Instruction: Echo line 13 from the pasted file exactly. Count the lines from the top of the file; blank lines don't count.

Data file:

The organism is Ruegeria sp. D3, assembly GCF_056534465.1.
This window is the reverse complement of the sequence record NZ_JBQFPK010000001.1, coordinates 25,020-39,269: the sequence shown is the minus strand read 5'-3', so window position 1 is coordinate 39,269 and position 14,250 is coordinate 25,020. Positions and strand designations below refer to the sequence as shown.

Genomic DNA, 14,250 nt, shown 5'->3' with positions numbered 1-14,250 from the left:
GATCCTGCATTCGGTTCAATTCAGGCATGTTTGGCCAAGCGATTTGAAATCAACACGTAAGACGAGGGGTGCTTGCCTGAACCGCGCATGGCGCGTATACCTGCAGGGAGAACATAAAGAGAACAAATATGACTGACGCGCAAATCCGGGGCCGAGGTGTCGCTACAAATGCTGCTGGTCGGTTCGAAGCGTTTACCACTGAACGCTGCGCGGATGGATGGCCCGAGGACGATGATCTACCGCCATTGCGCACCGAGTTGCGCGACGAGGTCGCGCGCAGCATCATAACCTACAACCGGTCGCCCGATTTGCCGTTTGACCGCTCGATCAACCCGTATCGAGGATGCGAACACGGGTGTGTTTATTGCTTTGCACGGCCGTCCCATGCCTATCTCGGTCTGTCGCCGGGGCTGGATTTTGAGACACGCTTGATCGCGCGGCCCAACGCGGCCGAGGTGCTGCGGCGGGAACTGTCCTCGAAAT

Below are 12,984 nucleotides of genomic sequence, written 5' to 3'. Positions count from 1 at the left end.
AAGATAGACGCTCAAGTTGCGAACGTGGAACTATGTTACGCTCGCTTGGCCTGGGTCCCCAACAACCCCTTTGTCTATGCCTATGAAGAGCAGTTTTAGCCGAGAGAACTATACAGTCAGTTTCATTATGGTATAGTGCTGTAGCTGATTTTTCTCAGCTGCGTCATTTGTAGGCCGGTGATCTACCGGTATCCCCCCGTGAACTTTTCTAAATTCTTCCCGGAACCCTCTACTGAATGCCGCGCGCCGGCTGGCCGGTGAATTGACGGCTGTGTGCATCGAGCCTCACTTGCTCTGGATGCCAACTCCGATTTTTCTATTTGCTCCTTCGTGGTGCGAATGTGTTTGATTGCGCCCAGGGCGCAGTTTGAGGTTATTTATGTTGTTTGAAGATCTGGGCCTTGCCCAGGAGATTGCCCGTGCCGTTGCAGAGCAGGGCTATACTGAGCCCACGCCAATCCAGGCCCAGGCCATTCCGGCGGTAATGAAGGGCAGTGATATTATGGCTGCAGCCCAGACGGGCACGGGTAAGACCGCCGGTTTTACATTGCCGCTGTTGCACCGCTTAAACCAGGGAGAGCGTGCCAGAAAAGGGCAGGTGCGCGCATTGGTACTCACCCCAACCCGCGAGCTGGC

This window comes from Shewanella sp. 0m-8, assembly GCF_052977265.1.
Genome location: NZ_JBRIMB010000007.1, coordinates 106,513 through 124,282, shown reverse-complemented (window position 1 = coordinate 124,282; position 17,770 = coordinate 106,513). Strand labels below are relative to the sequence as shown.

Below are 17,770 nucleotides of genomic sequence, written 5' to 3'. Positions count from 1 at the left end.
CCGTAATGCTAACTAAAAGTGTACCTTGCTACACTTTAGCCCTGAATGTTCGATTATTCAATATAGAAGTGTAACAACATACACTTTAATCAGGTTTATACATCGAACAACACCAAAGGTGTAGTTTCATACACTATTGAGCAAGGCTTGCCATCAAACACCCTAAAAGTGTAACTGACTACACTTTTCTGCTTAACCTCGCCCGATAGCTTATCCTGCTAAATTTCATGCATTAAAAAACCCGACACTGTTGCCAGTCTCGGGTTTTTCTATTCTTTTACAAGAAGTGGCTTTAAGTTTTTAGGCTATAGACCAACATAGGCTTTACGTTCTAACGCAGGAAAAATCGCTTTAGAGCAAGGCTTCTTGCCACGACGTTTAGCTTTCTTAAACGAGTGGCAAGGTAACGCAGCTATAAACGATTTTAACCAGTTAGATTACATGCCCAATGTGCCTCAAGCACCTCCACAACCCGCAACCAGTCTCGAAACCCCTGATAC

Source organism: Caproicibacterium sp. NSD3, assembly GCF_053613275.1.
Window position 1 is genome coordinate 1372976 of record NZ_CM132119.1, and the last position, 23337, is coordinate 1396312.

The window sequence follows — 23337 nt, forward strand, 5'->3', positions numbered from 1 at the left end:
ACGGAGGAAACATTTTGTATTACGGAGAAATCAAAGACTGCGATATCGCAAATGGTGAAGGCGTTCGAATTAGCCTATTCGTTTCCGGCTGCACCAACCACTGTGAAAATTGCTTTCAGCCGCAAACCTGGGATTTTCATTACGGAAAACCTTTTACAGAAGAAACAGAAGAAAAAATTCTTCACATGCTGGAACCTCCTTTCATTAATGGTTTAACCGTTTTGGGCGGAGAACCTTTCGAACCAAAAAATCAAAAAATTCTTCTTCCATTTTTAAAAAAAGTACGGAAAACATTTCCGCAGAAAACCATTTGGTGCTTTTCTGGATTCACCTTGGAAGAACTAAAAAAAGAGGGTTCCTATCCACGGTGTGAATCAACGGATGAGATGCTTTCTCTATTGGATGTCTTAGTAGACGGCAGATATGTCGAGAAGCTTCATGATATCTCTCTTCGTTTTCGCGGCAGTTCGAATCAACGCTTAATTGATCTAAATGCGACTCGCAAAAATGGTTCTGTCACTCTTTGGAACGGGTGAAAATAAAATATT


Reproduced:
The window sequence follows — 23337 nt, forward strand, 5'->3', positions numbered from 1 at the left end: